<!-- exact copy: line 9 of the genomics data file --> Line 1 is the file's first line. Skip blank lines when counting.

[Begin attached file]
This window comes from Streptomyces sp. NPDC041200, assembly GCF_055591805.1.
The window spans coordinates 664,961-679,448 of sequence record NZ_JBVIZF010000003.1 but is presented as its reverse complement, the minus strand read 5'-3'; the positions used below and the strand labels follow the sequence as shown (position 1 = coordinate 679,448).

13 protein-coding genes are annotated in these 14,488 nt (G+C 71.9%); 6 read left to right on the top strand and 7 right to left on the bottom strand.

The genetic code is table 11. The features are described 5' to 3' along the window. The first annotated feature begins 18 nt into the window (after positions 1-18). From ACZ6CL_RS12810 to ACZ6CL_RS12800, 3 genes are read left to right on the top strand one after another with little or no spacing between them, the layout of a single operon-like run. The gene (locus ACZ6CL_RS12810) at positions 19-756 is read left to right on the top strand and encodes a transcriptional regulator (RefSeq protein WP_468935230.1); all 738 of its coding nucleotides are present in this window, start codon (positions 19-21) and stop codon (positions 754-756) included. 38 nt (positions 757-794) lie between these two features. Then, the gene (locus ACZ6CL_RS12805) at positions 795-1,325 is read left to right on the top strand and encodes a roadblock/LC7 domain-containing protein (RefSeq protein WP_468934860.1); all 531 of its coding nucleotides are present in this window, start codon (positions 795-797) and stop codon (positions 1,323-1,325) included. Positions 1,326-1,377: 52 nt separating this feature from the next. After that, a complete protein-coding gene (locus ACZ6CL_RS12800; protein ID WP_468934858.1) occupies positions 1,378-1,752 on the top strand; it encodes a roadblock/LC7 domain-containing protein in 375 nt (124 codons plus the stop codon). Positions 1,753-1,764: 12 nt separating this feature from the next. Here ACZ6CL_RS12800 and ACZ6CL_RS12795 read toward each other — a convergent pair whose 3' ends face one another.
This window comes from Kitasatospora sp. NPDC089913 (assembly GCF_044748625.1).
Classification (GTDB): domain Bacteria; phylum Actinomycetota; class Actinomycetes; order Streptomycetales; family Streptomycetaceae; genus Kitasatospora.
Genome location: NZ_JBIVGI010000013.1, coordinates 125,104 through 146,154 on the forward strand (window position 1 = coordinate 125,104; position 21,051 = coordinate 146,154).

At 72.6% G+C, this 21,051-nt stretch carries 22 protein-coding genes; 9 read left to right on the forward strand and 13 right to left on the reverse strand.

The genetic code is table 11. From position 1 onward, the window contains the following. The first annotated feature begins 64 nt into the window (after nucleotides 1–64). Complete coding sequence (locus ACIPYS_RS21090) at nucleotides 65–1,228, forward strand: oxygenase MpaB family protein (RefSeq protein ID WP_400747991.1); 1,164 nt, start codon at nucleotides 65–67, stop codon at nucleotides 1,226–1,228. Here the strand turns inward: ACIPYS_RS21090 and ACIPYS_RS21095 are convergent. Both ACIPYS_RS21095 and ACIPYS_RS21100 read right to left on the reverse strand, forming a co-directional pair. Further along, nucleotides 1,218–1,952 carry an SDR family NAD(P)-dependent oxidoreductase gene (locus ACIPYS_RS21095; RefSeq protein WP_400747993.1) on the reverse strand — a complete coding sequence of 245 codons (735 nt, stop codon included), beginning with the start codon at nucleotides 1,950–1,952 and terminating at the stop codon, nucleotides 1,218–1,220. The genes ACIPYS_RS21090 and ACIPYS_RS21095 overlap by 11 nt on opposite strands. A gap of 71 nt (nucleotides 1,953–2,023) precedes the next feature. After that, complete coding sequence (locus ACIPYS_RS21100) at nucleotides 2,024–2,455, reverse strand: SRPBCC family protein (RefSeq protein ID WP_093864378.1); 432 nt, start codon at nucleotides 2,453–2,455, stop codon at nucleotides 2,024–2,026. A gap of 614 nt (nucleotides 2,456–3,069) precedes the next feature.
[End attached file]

The genetic code is table 11. From position 1 onward, the window contains the following. The first annotated feature begins 64 nt into the window (after nucleotides 1–64). Complete coding sequence (locus ACIPYS_RS21090) at nucleotides 65–1,228, forward strand: oxygenase MpaB family protein (RefSeq protein ID WP_400747991.1); 1,164 nt, start codon at nucleotides 65–67, stop codon at nucleotides 1,226–1,228. Here the strand turns inward: ACIPYS_RS21090 and ACIPYS_RS21095 are convergent. Both ACIPYS_RS21095 and ACIPYS_RS21100 read right to left on the reverse strand, forming a co-directional pair. Further along, nucleotides 1,218–1,952 carry an SDR family NAD(P)-dependent oxidoreductase gene (locus ACIPYS_RS21095; RefSeq protein WP_400747993.1) on the reverse strand — a complete coding sequence of 245 codons (735 nt, stop codon included), beginning with the start codon at nucleotides 1,950–1,952 and terminating at the stop codon, nucleotides 1,218–1,220. The genes ACIPYS_RS21090 and ACIPYS_RS21095 overlap by 11 nt on opposite strands. A gap of 71 nt (nucleotides 1,953–2,023) precedes the next feature. After that, complete coding sequence (locus ACIPYS_RS21100) at nucleotides 2,024–2,455, reverse strand: SRPBCC family protein (RefSeq protein ID WP_093864378.1); 432 nt, start codon at nucleotides 2,453–2,455, stop codon at nucleotides 2,024–2,026. A gap of 614 nt (nucleotides 2,456–3,069) precedes the next feature.